Bank of Uganda has kept its key lending rate at 9.5 per cent, with assertions that earlier policy easing actions had improved economic conditions in the country.
The Bank’s Deputy Governor Dr. Louis Kasekende, said inflation remained subdued as it came down to 4 per cent in November, from 4.8 per cent in October. But he said risks might come from higher food prices.
Dr. Kasekende was Monday reading the Monetary Statement for December 2017 in Kampala where he also announced that the Bank had maintained the rediscount rate and the bank rate at 13.5 per cent and 14.5 per cent, respectively.
In October, the central bank cut the rate to 9.5 per cent, lowering it below the psychologically important threshold of 10 per cent for the first time since the bank introduced its inflation-targeting monetary policy in 2011.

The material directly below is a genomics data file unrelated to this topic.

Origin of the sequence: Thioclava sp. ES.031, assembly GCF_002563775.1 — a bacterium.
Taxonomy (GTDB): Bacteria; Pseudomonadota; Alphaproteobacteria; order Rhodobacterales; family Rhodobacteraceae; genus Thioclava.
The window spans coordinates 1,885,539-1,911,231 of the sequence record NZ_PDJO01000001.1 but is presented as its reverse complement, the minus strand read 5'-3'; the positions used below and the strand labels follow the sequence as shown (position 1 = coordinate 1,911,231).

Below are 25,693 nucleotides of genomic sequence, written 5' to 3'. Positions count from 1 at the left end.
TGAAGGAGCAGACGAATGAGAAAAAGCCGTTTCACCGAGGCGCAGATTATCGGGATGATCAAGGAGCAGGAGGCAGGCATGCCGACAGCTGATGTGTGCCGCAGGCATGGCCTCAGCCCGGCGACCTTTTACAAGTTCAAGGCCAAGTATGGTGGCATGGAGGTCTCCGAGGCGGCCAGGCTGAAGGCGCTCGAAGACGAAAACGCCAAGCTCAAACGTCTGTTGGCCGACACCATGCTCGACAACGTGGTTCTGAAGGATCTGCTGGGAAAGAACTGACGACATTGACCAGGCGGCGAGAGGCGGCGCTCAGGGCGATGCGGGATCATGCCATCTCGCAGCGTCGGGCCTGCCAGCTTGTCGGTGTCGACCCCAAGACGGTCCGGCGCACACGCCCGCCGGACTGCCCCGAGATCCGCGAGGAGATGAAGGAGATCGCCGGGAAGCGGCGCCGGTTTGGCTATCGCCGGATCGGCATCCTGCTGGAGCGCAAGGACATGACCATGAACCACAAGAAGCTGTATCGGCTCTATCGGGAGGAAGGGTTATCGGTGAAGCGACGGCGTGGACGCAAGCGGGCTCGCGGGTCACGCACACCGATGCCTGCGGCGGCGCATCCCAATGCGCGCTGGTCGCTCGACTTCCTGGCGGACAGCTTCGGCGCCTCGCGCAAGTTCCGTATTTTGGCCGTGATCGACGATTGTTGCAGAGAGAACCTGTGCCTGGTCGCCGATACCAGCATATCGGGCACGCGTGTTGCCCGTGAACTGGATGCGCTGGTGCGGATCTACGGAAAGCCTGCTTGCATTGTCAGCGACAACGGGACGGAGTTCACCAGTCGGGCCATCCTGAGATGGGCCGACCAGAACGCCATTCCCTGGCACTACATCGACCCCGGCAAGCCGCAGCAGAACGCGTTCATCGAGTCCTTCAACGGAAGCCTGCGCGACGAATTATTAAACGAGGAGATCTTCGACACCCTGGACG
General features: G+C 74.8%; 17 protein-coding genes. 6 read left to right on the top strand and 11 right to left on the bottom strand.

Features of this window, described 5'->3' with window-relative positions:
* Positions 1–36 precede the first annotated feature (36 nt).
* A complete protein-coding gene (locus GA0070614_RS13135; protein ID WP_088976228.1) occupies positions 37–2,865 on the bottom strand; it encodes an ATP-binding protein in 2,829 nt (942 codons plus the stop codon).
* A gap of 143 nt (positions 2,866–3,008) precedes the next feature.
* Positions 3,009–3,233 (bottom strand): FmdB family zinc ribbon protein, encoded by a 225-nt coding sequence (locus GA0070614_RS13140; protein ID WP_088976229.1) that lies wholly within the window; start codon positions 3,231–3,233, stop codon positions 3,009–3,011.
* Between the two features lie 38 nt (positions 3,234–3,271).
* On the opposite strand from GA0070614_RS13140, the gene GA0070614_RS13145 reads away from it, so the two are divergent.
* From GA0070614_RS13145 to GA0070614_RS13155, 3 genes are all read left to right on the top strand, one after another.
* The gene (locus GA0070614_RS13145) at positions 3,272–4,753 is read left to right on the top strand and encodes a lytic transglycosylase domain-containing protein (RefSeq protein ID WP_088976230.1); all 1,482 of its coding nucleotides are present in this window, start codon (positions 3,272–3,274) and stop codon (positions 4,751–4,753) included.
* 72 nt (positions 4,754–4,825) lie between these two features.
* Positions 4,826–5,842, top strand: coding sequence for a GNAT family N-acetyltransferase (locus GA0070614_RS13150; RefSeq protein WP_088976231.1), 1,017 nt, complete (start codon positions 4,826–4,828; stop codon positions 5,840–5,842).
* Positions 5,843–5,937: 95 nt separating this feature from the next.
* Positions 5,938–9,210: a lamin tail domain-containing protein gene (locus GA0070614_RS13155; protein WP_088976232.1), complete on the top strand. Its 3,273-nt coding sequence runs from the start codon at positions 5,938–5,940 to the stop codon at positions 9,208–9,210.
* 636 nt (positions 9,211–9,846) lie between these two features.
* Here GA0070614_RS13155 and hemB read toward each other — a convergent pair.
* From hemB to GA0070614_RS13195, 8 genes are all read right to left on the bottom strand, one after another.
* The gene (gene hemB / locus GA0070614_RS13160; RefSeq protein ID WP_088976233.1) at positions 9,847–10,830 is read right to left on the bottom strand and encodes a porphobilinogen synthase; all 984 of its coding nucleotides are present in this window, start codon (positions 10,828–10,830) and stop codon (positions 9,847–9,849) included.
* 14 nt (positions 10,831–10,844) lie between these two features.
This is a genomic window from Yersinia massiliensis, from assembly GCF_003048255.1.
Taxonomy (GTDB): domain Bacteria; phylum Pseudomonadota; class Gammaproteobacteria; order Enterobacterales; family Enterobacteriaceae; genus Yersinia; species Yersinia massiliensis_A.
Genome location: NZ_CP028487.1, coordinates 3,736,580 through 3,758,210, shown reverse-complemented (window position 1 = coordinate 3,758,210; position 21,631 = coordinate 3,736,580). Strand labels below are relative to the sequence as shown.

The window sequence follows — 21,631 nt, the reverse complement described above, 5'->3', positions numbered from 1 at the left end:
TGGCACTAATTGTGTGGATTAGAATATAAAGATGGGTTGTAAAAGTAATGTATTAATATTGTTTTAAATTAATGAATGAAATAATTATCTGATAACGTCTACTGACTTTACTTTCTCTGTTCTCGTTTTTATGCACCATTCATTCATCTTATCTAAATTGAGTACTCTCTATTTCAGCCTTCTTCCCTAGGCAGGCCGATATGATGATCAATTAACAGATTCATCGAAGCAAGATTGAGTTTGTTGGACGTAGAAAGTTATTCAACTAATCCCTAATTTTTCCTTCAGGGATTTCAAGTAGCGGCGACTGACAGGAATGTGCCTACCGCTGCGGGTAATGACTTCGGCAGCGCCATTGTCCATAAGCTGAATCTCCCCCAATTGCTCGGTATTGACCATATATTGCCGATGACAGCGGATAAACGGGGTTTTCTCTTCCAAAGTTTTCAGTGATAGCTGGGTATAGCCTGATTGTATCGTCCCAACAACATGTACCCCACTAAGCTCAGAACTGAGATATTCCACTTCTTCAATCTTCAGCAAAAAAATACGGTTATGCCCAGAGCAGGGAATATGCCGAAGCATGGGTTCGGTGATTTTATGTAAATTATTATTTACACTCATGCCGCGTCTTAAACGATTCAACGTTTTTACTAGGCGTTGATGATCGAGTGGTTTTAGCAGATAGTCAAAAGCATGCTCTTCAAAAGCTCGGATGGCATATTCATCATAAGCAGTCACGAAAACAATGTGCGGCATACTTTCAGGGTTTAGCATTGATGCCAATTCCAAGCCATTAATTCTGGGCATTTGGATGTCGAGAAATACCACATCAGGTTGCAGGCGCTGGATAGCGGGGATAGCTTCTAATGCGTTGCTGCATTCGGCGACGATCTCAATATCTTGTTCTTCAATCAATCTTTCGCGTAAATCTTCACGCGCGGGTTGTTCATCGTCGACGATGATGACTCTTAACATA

He said the economy would expand at 5 per cent in the fiscal year 2017/18, which started in July. He also noted that omestic economic activity continues to strengthen as financial conditions ease and agricultural output returns to normal.
“The Composite Index of Economic Activity, which is the Bank of Uganda’s (BoU) high frequency indicator of economic activity, points to a strengthening of economic activity in the first four months of FY 2017/18,” Dr. Kasekende said.
In the medium term, he said, the economy is expected to expand at a solid pace boosted by public investments, growth in consumption and the current stimulatory monetary policy.
He quoted the revised Gross Domestic Product (GDP) data for FY 2016/17 released by UBOS which indicates that the economy grew at 4.0 per cent, driven by improved performance of the agricultural and services sectors.
He, however, noted several domestic factors that pose risks to the economic outlook.
“Growth has not been even across all sectors. In addition, the cost of credit is high and non-performing loans remain relatively high with a possibility that this will constrain credit extension,” he said.
BOU will read the next Monetary Statement in February 2018.